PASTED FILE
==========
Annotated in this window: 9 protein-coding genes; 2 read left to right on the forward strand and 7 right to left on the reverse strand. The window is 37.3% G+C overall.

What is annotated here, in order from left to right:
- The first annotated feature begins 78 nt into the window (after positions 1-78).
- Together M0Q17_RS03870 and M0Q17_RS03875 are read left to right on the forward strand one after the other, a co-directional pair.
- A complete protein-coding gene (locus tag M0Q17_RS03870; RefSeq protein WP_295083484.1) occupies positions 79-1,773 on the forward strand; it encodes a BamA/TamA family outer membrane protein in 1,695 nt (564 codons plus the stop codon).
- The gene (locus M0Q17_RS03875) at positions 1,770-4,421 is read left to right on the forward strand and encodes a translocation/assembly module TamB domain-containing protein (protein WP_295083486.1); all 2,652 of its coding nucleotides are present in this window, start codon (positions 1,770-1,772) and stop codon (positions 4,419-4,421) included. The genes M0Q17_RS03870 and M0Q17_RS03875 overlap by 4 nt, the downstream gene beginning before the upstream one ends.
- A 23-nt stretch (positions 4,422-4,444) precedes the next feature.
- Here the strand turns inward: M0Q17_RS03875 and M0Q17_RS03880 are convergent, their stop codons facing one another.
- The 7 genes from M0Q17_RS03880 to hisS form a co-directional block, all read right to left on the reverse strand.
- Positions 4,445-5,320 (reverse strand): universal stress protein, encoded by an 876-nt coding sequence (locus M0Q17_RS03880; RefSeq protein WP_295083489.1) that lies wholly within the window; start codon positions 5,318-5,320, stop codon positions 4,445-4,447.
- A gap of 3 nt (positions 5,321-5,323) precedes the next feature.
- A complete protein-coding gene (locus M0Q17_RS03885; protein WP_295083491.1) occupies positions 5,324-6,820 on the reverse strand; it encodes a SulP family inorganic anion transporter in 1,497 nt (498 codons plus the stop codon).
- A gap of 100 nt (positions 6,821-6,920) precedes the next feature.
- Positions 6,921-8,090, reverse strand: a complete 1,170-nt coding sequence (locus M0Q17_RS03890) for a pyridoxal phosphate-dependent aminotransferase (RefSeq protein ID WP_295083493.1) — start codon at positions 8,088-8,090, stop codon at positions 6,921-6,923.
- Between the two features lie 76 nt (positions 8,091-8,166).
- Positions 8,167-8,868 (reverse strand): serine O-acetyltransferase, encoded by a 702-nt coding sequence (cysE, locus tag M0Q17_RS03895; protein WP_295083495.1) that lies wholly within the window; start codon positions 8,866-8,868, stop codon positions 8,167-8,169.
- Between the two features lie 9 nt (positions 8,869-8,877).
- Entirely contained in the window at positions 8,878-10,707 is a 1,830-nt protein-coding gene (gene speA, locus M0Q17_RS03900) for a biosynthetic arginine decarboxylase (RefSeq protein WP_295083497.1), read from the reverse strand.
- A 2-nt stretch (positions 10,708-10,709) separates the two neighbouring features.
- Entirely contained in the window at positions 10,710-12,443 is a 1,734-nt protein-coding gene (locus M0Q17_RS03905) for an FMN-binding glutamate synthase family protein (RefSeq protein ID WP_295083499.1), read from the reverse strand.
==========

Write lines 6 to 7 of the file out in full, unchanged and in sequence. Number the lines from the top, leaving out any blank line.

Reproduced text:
- The gene (locus M0Q17_RS03875) at positions 1,770-4,421 is read left to right on the forward strand and encodes a translocation/assembly module TamB domain-containing protein (protein WP_295083486.1); all 2,652 of its coding nucleotides are present in this window, start codon (positions 1,770-1,772) and stop codon (positions 4,419-4,421) included. The genes M0Q17_RS03870 and M0Q17_RS03875 overlap by 4 nt, the downstream gene beginning before the upstream one ends.
- A 23-nt stretch (positions 4,422-4,444) precedes the next feature.